Happy Thanksgiving! TYF Writers Share Who/What We’re Grateful for in Entertainment

Happy Thanksgiving!


After what this year has put us through, it’s more important than ever to take a moment to reflect on what we’re grateful for right now. The annual tradition continues as TYF writers come together to share what they are thankful for in the world of entertainment. We encourage you to share what you’re thankful for from the world of cinema, books, TV, music or video games!

Click through the slideshow to see who we are thankful for this year.

This year I’m thankful for books like Flawed by Cecelia Ahern. Out of all the coming-of-age books I’ve read this year, Flawed is one of the few books that has stayed with me months after I read it. Flawed centers around the life of Celestine North as she comes to realize that the world she lives in is not what it seems. She’s blacklisted by the elders in her community and is branded as a social outcast to the point where no one wants to even look at her. Still, she defies the authorities and the community that ostracizes her and rises above all the hate thrown at her. It’s a novel that goes the extra mile in exposing the imperfections in our society from a youthful perspective and urges young adults to stand for what they believe in even if it isn’t socially accepted. – Leigh-Ann Brodber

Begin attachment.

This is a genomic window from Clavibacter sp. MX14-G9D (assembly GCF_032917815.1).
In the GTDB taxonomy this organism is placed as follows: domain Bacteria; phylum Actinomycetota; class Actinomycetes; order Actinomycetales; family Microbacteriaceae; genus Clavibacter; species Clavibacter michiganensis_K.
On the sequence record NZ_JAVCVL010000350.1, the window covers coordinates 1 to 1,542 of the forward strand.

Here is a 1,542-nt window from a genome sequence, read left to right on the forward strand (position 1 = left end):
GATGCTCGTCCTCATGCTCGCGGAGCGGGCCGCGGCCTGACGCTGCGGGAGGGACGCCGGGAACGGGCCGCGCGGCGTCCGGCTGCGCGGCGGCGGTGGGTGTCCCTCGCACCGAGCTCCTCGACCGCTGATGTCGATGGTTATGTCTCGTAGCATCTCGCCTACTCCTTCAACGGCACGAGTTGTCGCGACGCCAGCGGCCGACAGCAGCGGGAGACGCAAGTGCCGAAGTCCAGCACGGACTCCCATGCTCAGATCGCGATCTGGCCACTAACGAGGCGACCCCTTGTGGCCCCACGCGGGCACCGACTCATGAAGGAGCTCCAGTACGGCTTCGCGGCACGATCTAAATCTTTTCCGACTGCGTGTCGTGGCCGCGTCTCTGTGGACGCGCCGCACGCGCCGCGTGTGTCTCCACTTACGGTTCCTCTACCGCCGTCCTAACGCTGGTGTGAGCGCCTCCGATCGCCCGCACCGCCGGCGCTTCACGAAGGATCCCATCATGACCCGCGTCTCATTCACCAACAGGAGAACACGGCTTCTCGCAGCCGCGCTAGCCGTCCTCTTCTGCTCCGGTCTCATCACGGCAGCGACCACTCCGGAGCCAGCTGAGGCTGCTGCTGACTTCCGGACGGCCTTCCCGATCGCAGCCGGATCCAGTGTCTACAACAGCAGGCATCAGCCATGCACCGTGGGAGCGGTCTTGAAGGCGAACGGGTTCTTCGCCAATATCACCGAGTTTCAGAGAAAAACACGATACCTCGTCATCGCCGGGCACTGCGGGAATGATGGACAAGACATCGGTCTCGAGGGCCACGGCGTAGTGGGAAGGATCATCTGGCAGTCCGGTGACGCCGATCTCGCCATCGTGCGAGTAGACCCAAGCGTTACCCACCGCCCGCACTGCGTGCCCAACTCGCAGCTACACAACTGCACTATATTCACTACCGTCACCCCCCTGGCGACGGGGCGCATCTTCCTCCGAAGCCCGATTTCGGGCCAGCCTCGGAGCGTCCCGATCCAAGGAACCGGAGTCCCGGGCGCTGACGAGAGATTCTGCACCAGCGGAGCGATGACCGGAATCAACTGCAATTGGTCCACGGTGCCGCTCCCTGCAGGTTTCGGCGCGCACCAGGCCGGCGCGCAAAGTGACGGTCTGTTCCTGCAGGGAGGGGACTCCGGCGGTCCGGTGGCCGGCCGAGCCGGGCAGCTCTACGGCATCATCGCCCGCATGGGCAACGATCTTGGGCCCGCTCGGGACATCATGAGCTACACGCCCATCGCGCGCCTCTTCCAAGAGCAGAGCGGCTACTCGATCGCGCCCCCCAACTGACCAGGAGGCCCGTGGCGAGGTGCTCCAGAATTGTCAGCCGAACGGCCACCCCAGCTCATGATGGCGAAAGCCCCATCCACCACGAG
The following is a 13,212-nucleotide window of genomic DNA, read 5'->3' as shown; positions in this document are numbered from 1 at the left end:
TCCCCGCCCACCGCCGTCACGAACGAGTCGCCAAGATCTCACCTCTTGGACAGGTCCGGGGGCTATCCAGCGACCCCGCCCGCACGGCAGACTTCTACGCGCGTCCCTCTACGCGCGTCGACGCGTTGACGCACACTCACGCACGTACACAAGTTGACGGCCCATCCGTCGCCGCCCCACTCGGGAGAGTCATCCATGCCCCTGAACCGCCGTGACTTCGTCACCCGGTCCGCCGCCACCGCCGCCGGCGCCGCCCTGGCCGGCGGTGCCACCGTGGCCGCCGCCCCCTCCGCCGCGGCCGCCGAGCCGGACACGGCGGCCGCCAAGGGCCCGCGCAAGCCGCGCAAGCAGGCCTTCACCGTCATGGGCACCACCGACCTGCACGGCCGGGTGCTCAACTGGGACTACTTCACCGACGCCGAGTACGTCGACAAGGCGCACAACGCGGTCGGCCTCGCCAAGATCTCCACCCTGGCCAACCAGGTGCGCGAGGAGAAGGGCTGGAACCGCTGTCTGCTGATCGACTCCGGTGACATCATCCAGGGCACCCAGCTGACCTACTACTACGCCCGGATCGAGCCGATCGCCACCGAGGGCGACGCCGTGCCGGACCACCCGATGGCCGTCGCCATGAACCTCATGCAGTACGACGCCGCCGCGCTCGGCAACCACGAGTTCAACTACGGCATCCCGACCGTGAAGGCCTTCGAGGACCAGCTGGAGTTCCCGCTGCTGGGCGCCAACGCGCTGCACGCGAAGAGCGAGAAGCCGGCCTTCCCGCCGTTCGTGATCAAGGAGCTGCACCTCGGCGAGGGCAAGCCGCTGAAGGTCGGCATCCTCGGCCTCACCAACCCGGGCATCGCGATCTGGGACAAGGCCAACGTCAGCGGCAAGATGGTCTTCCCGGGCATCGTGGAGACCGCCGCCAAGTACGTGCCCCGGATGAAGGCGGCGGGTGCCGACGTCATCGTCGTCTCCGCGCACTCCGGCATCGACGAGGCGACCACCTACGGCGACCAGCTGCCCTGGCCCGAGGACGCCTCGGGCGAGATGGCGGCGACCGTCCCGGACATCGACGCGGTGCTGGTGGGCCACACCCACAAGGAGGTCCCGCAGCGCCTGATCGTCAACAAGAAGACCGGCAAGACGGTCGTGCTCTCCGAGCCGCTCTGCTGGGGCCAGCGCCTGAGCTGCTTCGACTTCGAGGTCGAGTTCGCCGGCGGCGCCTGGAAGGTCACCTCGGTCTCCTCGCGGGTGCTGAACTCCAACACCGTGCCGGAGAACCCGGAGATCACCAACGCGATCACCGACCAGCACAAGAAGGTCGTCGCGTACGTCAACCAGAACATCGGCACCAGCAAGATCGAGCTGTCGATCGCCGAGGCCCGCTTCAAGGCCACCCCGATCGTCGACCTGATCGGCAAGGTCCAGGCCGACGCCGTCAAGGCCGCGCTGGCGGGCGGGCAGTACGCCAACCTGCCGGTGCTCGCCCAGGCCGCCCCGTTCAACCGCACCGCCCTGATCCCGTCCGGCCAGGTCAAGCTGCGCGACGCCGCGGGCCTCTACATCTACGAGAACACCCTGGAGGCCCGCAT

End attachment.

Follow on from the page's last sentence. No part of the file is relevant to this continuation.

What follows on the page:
This Thanksgiving, I’m thankful for J.K. Rowling. She continues to be one of the most wonderful and sincerest authors of our time. Even though Harry Potter ended nine years ago, she’s still providing not just the Harry Potter community, but the world at large, stories within the wizarding world that expand on what came before in interesting and cool ways. J.K. Rowling gave us Harry Potter and the Cursed Child this year, which I adored for its humor and willingness to be a bit silly while also telling a genuine story. She also bridged the gap between my two loves – books and film – by writing the script for Fantastic Beasts and Where to Find Them. Though the film had its issues, the magic was alive and well. Thank you, J.K. Rowling, for continuing this world of wizards and witches and magic. It’s good to be back. – Katey Stoetzel